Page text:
Emergency Department Ondansetron Use in Children with Type 1 Diabetes Mellitus and Vomiting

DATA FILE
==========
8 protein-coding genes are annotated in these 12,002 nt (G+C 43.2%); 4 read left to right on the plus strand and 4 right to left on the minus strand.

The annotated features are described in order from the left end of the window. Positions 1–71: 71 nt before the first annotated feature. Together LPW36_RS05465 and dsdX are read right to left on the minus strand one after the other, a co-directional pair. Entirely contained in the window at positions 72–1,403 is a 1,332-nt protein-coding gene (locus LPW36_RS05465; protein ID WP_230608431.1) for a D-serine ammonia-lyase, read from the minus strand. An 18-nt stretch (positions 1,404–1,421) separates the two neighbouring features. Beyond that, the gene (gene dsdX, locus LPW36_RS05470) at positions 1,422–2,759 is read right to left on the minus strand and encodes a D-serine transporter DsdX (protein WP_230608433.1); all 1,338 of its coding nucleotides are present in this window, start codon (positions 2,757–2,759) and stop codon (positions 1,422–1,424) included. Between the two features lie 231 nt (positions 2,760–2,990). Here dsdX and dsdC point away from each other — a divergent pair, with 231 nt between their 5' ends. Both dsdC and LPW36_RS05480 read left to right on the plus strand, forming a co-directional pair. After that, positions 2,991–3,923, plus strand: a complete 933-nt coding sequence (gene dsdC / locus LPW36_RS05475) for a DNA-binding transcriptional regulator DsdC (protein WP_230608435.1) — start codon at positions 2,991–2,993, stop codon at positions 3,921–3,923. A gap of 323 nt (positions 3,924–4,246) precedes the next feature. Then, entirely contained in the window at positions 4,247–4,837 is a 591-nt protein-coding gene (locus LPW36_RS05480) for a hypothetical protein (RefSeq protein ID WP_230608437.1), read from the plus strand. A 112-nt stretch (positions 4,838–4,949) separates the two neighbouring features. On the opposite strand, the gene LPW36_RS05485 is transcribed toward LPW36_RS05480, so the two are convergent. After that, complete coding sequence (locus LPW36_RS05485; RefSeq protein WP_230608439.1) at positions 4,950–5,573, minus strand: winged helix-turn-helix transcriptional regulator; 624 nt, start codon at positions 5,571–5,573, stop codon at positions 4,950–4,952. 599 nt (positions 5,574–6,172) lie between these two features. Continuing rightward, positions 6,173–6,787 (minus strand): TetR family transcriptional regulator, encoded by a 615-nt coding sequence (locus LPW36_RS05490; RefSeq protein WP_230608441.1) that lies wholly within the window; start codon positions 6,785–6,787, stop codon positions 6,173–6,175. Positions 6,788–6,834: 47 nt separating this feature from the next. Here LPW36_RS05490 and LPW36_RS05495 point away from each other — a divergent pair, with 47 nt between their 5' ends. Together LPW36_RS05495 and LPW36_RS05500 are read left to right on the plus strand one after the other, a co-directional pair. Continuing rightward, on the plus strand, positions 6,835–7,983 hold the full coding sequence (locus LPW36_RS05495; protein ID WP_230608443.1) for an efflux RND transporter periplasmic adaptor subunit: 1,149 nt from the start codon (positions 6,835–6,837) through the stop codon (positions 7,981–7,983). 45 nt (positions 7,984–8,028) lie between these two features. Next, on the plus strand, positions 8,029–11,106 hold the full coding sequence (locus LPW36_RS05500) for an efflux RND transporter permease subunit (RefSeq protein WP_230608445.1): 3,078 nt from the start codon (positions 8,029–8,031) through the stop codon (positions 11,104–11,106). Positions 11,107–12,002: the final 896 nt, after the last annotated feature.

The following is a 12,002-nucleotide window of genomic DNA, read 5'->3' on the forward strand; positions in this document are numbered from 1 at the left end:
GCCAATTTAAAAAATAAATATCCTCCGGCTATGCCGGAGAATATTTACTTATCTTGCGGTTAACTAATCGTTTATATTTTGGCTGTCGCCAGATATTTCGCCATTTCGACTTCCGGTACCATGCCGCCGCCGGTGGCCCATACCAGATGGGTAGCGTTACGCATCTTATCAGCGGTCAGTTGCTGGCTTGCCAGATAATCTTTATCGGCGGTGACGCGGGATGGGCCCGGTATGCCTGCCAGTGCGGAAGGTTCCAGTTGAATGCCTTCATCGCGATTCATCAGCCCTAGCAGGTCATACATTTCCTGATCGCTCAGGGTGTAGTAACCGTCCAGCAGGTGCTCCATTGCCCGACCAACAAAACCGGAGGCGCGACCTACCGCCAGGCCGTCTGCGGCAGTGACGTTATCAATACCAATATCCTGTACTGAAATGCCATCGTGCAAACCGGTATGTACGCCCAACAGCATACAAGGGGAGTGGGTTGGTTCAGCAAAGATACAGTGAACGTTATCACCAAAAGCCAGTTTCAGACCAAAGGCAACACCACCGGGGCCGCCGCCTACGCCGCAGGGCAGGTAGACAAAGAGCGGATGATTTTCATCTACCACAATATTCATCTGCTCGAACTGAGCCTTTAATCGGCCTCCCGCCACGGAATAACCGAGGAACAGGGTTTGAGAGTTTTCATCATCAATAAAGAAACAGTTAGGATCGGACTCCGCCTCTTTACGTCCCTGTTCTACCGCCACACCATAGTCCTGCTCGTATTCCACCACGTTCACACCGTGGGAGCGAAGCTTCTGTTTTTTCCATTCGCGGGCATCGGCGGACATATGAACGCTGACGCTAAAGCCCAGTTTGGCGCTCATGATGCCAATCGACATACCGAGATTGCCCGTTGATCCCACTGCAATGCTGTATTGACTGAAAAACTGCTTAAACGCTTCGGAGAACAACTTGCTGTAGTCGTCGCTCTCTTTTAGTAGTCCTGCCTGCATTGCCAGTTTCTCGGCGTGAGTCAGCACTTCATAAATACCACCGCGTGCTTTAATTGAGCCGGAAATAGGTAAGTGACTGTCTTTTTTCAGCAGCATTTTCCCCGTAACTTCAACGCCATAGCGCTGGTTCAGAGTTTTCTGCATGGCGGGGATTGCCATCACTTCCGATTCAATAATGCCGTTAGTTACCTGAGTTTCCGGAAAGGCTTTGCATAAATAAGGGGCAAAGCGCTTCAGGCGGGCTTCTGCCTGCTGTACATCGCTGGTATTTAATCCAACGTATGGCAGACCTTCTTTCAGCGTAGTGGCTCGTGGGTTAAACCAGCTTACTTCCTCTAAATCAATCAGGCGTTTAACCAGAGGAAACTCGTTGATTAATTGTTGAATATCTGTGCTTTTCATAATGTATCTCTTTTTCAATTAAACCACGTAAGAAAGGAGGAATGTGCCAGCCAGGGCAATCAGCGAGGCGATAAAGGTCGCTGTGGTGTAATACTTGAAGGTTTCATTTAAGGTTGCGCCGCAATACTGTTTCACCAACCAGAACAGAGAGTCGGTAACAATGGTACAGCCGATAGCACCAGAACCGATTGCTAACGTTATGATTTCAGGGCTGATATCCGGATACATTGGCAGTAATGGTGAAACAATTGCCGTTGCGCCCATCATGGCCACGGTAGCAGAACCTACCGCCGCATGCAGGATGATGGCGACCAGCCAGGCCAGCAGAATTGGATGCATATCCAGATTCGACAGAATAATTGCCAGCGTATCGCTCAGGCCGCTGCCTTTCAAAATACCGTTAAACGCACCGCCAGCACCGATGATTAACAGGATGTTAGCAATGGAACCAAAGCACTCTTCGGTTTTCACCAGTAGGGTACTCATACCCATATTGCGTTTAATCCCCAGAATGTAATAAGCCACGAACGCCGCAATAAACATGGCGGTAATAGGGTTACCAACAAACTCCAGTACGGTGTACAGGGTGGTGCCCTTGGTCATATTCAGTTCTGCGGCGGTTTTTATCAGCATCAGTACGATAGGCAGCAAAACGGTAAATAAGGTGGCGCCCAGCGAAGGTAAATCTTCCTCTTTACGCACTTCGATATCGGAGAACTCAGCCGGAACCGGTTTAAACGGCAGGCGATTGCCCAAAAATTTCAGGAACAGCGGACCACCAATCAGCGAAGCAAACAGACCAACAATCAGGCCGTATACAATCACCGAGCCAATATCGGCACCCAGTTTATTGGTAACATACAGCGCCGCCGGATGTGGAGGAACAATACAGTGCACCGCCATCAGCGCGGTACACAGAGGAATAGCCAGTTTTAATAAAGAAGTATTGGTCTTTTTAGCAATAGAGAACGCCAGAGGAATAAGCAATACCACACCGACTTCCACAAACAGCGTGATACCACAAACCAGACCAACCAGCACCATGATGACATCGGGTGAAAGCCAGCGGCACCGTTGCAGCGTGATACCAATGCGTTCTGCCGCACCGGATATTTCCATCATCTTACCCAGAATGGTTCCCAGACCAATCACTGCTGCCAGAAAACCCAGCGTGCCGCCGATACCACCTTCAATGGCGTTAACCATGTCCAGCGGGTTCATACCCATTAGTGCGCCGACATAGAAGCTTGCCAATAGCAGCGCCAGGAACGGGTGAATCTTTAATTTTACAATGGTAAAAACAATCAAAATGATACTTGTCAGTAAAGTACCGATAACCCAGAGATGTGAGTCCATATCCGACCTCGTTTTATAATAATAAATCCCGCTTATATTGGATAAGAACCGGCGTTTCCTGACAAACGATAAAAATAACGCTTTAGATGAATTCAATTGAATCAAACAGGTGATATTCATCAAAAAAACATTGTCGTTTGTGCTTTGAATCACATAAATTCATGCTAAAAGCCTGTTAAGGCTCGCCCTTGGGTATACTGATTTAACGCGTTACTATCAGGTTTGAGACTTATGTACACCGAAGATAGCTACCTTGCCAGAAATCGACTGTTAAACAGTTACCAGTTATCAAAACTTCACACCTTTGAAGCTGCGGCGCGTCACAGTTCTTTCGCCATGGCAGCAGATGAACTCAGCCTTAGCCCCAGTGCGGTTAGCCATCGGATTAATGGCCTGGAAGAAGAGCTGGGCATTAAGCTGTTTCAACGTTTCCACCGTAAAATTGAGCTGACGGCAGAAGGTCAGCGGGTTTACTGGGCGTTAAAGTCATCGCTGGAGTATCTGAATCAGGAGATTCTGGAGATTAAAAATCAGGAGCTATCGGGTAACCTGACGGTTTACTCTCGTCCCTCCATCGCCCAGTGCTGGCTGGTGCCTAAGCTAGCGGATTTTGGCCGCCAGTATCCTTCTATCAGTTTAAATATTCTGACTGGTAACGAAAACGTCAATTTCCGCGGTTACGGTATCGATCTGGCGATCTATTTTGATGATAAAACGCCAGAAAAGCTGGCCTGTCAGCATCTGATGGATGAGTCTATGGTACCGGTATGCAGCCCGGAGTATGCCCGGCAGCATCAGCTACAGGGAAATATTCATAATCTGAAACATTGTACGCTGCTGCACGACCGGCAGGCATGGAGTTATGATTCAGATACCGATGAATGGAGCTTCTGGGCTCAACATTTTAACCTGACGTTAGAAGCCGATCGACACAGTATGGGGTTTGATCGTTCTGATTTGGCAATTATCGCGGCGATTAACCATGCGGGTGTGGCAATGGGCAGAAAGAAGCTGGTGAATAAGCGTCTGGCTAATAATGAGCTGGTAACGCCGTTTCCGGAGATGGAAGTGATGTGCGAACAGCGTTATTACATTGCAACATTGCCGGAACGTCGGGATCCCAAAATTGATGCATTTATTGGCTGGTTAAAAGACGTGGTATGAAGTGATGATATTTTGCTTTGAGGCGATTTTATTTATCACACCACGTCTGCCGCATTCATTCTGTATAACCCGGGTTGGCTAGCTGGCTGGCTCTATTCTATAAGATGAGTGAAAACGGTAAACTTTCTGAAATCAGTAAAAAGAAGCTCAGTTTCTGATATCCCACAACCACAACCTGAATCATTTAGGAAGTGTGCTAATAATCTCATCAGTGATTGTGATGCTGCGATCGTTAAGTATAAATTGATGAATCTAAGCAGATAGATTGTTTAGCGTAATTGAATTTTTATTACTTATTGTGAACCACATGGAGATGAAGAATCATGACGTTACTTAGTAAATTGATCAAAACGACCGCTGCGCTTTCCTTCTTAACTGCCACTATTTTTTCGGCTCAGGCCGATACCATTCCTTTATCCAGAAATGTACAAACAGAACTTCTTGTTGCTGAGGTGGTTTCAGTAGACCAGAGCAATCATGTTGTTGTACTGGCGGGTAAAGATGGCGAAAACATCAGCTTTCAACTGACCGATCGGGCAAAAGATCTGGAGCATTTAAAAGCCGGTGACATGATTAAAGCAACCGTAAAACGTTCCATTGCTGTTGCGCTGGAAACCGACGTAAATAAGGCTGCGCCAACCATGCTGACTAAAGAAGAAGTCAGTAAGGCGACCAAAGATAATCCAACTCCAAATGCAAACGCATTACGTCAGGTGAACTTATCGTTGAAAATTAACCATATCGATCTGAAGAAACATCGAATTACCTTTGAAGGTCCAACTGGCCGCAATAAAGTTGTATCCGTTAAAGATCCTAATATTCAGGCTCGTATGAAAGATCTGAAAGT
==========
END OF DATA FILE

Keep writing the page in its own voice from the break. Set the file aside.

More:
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OBJECTIVE: To assess the hypothesis that ondansetron administration to children with type 1 diabetes mellitus (T1DM) presenting for emergency department (ED) care with intercurrent illness and vomiting improves clinical outcomes by reducing hospitalization rates (primary), length of ED stay, intravenous fluid (IVF) administration, and revisits (secondary outcomes). STUDY DESIGN: We conducted a single-center, 10-year retrospective cohort study of 345 ED encounters of children aged 6 months-8 years with T1DM and vomiting. We compared outcomes among children receiving and not receiving ondansetron. To avoid selection bias related to ondansetron administration, we also investigated outcomes by conducting comparisons by ondansetron usage periods (ie, low [2002-2004] vs high [2009-2011]). RESULTS: Ondansetron usage increased from 0% to 67% of ED encounters between 2002 and 2011. Admission rates were similar among those administered [54% (58/107)] and not administered ondansetron [55% (131/238)]. Length of stay was longer in children receiving ondansetron (409 vs 315 minutes; P = .03). IVF administration (77% vs 77%) and revisits (5.6% vs 5.9%) were similar. Ondansetron administration was not associated with reduced admission in logistic regression modeling. Admission rate (62%; 56/91 vs 49%; 57/111) (-13%, 95% CI -23%, 3%), length of stay (395 vs 327 minutes [IQR 164 501]; P < .001), and IVF administration decreased (84% [77/91] to 70% [78/111]; P = .02] when comparing low and high ondansetron usage periods. CONCLUSIONS: Ondansetron administration was not independently associated with lower admission rates. Over time, along with increasing ondansetron use, there have been reductions in admissions, length of stay, and IVF administration in children with T1DM.